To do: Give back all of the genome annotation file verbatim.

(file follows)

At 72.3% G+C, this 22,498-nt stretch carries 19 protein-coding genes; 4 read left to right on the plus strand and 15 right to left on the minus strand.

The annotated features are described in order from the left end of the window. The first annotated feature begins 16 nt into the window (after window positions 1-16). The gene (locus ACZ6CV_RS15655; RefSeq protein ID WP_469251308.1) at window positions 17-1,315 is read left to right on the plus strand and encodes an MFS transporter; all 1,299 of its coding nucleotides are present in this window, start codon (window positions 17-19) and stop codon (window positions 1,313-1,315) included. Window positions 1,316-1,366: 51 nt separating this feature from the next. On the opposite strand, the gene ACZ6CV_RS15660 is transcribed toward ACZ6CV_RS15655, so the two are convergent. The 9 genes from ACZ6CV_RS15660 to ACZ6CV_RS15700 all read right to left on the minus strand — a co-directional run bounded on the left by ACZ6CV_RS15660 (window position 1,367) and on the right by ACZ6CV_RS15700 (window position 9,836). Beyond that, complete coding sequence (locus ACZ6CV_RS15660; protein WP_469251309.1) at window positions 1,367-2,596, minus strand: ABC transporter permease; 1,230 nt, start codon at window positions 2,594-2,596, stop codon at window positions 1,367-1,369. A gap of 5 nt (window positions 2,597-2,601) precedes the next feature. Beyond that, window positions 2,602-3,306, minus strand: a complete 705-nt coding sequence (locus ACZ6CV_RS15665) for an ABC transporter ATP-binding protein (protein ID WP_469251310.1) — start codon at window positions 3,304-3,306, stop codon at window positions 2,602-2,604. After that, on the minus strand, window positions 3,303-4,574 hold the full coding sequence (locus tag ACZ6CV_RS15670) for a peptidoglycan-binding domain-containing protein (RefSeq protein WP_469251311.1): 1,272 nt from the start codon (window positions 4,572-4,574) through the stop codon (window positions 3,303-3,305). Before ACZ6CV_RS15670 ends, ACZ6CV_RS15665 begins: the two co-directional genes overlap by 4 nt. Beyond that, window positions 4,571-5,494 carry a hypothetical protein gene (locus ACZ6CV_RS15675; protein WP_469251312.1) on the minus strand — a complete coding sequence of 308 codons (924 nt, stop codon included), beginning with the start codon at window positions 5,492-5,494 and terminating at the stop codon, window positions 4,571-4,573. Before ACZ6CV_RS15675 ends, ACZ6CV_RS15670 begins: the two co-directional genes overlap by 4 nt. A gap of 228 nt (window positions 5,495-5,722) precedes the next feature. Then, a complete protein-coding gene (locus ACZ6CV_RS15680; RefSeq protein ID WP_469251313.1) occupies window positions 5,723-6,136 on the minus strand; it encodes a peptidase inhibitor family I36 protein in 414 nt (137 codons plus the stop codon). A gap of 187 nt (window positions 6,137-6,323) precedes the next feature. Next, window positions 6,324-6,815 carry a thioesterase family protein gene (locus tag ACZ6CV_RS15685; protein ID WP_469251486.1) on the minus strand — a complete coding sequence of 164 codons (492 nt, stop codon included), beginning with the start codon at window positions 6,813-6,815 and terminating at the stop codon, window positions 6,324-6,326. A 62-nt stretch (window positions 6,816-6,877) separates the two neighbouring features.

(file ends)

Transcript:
At 72.3% G+C, this 22,498-nt stretch carries 19 protein-coding genes; 4 read left to right on the plus strand and 15 right to left on the minus strand.

The annotated features are described in order from the left end of the window. The first annotated feature begins 16 nt into the window (after window positions 1-16). The gene (locus ACZ6CV_RS15655; RefSeq protein ID WP_469251308.1) at window positions 17-1,315 is read left to right on the plus strand and encodes an MFS transporter; all 1,299 of its coding nucleotides are present in this window, start codon (window positions 17-19) and stop codon (window positions 1,313-1,315) included. Window positions 1,316-1,366: 51 nt separating this feature from the next. On the opposite strand, the gene ACZ6CV_RS15660 is transcribed toward ACZ6CV_RS15655, so the two are convergent. The 9 genes from ACZ6CV_RS15660 to ACZ6CV_RS15700 all read right to left on the minus strand — a co-directional run bounded on the left by ACZ6CV_RS15660 (window position 1,367) and on the right by ACZ6CV_RS15700 (window position 9,836). Beyond that, complete coding sequence (locus ACZ6CV_RS15660; protein WP_469251309.1) at window positions 1,367-2,596, minus strand: ABC transporter permease; 1,230 nt, start codon at window positions 2,594-2,596, stop codon at window positions 1,367-1,369. A gap of 5 nt (window positions 2,597-2,601) precedes the next feature. Beyond that, window positions 2,602-3,306, minus strand: a complete 705-nt coding sequence (locus ACZ6CV_RS15665) for an ABC transporter ATP-binding protein (protein ID WP_469251310.1) — start codon at window positions 3,304-3,306, stop codon at window positions 2,602-2,604. After that, on the minus strand, window positions 3,303-4,574 hold the full coding sequence (locus tag ACZ6CV_RS15670) for a peptidoglycan-binding domain-containing protein (RefSeq protein WP_469251311.1): 1,272 nt from the start codon (window positions 4,572-4,574) through the stop codon (window positions 3,303-3,305). Before ACZ6CV_RS15670 ends, ACZ6CV_RS15665 begins: the two co-directional genes overlap by 4 nt. Beyond that, window positions 4,571-5,494 carry a hypothetical protein gene (locus ACZ6CV_RS15675; protein WP_469251312.1) on the minus strand — a complete coding sequence of 308 codons (924 nt, stop codon included), beginning with the start codon at window positions 5,492-5,494 and terminating at the stop codon, window positions 4,571-4,573. Before ACZ6CV_RS15675 ends, ACZ6CV_RS15670 begins: the two co-directional genes overlap by 4 nt. A gap of 228 nt (window positions 5,495-5,722) precedes the next feature. Then, a complete protein-coding gene (locus ACZ6CV_RS15680; RefSeq protein ID WP_469251313.1) occupies window positions 5,723-6,136 on the minus strand; it encodes a peptidase inhibitor family I36 protein in 414 nt (137 codons plus the stop codon). A gap of 187 nt (window positions 6,137-6,323) precedes the next feature. Next, window positions 6,324-6,815 carry a thioesterase family protein gene (locus tag ACZ6CV_RS15685; protein ID WP_469251486.1) on the minus strand — a complete coding sequence of 164 codons (492 nt, stop codon included), beginning with the start codon at window positions 6,813-6,815 and terminating at the stop codon, window positions 6,324-6,326. A 62-nt stretch (window positions 6,816-6,877) separates the two neighbouring features.